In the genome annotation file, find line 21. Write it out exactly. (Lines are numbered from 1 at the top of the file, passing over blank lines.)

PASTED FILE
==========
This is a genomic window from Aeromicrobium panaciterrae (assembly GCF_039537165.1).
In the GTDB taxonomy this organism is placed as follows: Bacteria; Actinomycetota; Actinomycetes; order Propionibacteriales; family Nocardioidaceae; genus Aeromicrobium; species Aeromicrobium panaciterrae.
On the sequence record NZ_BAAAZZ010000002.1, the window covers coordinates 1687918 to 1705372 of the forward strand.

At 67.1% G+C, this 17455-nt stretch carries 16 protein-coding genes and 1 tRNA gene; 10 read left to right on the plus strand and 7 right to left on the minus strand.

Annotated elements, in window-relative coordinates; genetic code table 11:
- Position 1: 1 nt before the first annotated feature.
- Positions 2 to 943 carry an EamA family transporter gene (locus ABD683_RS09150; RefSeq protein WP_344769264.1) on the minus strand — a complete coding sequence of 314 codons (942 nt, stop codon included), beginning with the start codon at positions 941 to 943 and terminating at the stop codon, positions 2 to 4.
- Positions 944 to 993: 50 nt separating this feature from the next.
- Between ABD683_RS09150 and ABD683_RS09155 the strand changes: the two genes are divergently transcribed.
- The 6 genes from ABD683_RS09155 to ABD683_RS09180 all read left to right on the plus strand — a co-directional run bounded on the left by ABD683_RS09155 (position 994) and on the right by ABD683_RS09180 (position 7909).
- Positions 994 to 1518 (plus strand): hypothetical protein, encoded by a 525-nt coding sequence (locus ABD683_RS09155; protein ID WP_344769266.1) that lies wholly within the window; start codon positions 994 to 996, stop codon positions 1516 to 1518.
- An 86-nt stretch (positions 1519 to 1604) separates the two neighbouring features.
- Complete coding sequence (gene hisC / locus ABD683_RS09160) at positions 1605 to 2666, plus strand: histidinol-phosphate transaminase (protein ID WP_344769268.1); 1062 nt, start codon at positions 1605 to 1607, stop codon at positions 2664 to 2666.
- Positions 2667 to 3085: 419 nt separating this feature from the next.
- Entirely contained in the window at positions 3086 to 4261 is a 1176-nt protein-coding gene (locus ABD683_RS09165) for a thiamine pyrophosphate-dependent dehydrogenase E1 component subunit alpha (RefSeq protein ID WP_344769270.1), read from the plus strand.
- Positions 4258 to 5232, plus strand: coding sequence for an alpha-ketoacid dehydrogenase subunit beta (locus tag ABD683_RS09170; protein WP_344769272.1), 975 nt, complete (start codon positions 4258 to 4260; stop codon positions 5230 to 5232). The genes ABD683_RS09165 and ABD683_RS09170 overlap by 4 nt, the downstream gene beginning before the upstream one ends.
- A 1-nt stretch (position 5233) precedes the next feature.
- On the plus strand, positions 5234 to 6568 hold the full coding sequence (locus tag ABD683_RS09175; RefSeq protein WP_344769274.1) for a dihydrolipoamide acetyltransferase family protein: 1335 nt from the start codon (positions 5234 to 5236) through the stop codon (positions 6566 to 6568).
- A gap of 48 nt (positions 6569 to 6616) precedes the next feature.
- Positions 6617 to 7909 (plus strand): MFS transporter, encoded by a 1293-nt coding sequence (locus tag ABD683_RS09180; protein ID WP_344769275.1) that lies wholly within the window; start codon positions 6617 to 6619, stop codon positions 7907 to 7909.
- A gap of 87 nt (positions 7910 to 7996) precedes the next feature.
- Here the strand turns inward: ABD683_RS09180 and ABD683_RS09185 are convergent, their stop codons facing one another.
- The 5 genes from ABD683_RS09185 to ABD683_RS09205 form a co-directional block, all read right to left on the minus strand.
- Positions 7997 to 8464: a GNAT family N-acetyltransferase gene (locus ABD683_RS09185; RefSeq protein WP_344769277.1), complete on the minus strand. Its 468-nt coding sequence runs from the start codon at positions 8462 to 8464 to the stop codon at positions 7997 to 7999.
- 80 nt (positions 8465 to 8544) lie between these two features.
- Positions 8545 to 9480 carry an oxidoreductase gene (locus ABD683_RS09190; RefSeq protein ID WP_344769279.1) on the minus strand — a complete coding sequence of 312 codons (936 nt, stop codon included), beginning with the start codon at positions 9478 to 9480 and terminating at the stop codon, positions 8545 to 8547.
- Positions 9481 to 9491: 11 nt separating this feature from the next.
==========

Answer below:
- A gap of 87 nt (positions 7910 to 7996) precedes the next feature.